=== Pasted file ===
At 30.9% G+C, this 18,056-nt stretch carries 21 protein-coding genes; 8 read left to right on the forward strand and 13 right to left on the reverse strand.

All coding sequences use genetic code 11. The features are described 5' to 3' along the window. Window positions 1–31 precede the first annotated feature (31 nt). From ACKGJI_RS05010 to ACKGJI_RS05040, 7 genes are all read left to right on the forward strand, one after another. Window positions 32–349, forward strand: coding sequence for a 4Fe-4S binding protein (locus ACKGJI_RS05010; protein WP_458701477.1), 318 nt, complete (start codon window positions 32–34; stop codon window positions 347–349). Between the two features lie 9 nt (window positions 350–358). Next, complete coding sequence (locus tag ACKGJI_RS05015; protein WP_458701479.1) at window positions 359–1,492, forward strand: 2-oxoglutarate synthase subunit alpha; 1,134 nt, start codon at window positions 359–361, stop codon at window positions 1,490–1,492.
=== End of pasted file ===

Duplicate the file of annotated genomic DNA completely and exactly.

At 30.9% G+C, this 18,056-nt stretch carries 21 protein-coding genes; 8 read left to right on the forward strand and 13 right to left on the reverse strand.

All coding sequences use genetic code 11. The features are described 5' to 3' along the window. Window positions 1–31 precede the first annotated feature (31 nt). From ACKGJI_RS05010 to ACKGJI_RS05040, 7 genes are all read left to right on the forward strand, one after another. Window positions 32–349, forward strand: coding sequence for a 4Fe-4S binding protein (locus ACKGJI_RS05010; protein WP_458701477.1), 318 nt, complete (start codon window positions 32–34; stop codon window positions 347–349). Between the two features lie 9 nt (window positions 350–358). Next, complete coding sequence (locus tag ACKGJI_RS05015; protein WP_458701479.1) at window positions 359–1,492, forward strand: 2-oxoglutarate synthase subunit alpha; 1,134 nt, start codon at window positions 359–361, stop codon at window positions 1,490–1,492.